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The microbiota and the heartThe department of Immunology from the University of Toronto have recently completed research into the origins and causes behind inflammation of the heart (#myocarditis). Whilst many other studies have been conducted, resulting in a variety of theories, there has not yet been a conclusive definition of how risk factors and environmental exposures intersect. The Toronto team have shown in their results that genetic predisposition, production of a commensal #gut #microbial #autoantigen, and systemic #inflammation combine to trigger the generation of autoreactive CD4+ T cells that cause autoimmune myocarditis and #cardiac dysfunction.

Microbiota and the Social Brain

Thursday, 21 November 2019 by
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Microbiota and the social brainMany theories have been developed to explain why animals exhibit certain social behaviours, the impact of the #microbiota, however, has rarely been considered.  In a review published in Science Mag this month, scientists have examined several pre-clinical and clinical trials investigating the effect of the microbiota on the social brain. It has been discovered that through a diverse set of pathways the gastrointestinal microbiota is able to send signals to the brain, this is known as the #microbiota-gut-brain axis. The microbiota plays a key role in neurodevelopment from early life into adulthood influencing processes such as #neurotransmission and #neuroinflammation as well as behaviour throughout lifespan. With animals having evolved in a microbial world, these signals may have influenced the animal brain throughout evolution.

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Raw vesrus cooked diet and the gutThere have been various studies investigating the impact on the #microbiome of different kinds of diets, such as vegetarian versus meat based, but as yet none to question whether the cooking process itself alters the composition of the microbial ecosystems in our guts. Cooking involves exposing food to heat which can change the foods chemical and physical properties. Researchers from the University of California and Harvard University have set out to answer whether these alterations change the microbial environment of the #gut.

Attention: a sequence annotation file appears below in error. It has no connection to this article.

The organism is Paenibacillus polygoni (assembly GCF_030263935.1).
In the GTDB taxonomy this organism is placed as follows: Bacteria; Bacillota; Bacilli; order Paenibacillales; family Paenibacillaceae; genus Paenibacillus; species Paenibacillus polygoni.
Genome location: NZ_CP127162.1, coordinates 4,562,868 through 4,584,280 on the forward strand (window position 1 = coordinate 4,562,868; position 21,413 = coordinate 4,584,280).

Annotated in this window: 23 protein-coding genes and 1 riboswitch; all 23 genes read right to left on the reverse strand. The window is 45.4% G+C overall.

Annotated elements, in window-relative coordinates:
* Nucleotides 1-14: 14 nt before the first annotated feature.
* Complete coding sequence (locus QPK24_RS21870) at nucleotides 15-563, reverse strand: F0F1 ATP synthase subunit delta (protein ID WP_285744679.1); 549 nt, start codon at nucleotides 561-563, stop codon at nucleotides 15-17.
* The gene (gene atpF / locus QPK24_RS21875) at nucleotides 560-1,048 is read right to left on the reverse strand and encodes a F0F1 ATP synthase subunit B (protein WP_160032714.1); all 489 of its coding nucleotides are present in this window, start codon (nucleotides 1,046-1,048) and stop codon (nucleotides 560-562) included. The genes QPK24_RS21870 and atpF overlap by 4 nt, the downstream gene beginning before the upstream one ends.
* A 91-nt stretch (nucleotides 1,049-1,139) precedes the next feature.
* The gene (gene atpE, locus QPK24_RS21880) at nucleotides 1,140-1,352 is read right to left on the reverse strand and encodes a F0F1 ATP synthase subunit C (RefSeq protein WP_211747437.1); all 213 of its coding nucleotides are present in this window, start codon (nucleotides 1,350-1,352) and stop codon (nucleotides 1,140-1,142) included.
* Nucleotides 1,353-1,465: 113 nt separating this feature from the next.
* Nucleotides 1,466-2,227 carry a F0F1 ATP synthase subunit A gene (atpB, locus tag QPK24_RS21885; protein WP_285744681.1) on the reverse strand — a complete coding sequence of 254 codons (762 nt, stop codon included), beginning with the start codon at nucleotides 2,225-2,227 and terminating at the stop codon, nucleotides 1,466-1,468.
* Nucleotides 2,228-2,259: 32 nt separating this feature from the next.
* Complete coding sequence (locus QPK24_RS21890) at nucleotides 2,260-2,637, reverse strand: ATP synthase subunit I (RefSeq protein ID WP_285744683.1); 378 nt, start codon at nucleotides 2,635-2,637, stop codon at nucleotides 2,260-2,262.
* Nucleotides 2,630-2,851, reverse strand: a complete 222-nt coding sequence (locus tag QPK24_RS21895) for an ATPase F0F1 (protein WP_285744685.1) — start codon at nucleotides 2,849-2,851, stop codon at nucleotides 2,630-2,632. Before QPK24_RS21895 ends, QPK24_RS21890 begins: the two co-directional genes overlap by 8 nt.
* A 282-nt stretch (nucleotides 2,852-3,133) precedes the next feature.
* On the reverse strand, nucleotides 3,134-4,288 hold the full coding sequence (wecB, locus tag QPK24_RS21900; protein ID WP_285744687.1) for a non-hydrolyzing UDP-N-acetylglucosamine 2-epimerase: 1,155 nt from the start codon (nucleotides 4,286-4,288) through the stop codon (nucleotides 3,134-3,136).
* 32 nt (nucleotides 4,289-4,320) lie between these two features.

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Gut-Alcohol-and-liver-diseaseScientists have discovered that some individuals harbour a #bacterium in their #gut that produces enough #alcohol to damage their #liver even without having drunk any alcohol. The link between the gut and non-alcoholic fatty liver disease (#NAFLD) was established when Drs were treating a patient who presented with severe non-alcoholic steatohepatitis (#NASH) and auto-brewery syndrome (#ABS), where an individual can become #drunk after eating sugary foods. This was despite consuming an alcohol-free diet. The individual had an ultra-high blood alcohol concentration (#BAC) which was found to have happened as a result of bacteria. The patient did recover after dietary changes and antibiotic treatment.

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Organic Apples and the Gut-Microbiome

Wednesday, 21 August 2019 by
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Organic-Apples-and-the-Gut-MicrobiomeFrontiers of Microbiology have published a new study examining the differences in bacterial composition and microbial diversity of organically grown versus conventionally grown apples. The #gut #microbiome plays a vital role in helping control digestion as well as aiding the immune system. An imbalance of healthy and unhealthy microbes in the intestines may contribute to high blood sugar, high cholesterol, weight gain and other disorders. This study focuses on the #plant-gut microbiome axis and the importance of #raw eaten plants as a source for microbes.